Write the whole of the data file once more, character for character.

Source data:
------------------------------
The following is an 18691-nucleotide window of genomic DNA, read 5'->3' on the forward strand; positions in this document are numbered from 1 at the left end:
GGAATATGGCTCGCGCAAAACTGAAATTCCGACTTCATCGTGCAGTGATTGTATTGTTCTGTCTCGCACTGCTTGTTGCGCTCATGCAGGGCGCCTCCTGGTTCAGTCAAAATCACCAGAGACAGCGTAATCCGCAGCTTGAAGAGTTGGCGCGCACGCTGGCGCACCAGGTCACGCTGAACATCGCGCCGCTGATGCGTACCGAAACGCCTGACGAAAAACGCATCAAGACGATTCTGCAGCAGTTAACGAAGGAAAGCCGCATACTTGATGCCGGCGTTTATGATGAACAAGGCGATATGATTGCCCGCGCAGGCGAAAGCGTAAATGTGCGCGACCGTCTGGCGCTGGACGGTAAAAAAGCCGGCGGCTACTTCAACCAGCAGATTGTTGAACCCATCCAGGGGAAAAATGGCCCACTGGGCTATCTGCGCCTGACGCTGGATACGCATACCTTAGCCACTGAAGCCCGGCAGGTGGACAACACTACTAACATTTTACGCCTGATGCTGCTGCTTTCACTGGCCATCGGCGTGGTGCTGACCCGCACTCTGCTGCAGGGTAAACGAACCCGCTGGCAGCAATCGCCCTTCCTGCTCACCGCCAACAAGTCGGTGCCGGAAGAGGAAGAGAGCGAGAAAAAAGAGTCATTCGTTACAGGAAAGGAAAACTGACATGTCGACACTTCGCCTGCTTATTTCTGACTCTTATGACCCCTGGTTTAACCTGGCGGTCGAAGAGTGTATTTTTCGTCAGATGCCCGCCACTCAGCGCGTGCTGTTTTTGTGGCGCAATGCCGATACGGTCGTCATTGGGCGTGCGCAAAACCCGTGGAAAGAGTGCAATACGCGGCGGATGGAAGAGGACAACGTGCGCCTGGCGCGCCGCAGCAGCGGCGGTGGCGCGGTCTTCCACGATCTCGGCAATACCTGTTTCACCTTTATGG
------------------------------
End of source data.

The following is an 18691-nucleotide window of genomic DNA, read 5'->3' on the forward strand; positions in this document are numbered from 1 at the left end:
GGAATATGGCTCGCGCAAAACTGAAATTCCGACTTCATCGTGCAGTGATTGTATTGTTCTGTCTCGCACTGCTTGTTGCGCTCATGCAGGGCGCCTCCTGGTTCAGTCAAAATCACCAGAGACAGCGTAATCCGCAGCTTGAAGAGTTGGCGCGCACGCTGGCGCACCAGGTCACGCTGAACATCGCGCCGCTGATGCGTACCGAAACGCCTGACGAAAAACGCATCAAGACGATTCTGCAGCAGTTAACGAAGGAAAGCCGCATACTTGATGCCGGCGTTTATGATGAACAAGGCGATATGATTGCCCGCGCAGGCGAAAGCGTAAATGTGCGCGACCGTCTGGCGCTGGACGGTAAAAAAGCCGGCGGCTACTTCAACCAGCAGATTGTTGAACCCATCCAGGGGAAAAATGGCCCACTGGGCTATCTGCGCCTGACGCTGGATACGCATACCTTAGCCACTGAAGCCCGGCAGGTGGACAACACTACTAACATTTTACGCCTGATGCTGCTGCTTTCACTGGCCATCGGCGTGGTGCTGACCCGCACTCTGCTGCAGGGTAAACGAACCCGCTGGCAGCAATCGCCCTTCCTGCTCACCGCCAACAAGTCGGTGCCGGAAGAGGAAGAGAGCGAGAAAAAAGAGTCATTCGTTACAGGAAAGGAAAACTGACATGTCGACACTTCGCCTGCTTATTTCTGACTCTTATGACCCCTGGTTTAACCTGGCGGTCGAAGAGTGTATTTTTCGTCAGATGCCCGCCACTCAGCGCGTGCTGTTTTTGTGGCGCAATGCCGATACGGTCGTCATTGGGCGTGCGCAAAACCCGTGGAAAGAGTGCAATACGCGGCGGATGGAAGAGGACAACGTGCGCCTGGCGCGCCGCAGCAGCGGCGGTGGCGCGGTCTTCCACGATCTCGGCAATACCTGTTTCACCTTTATGG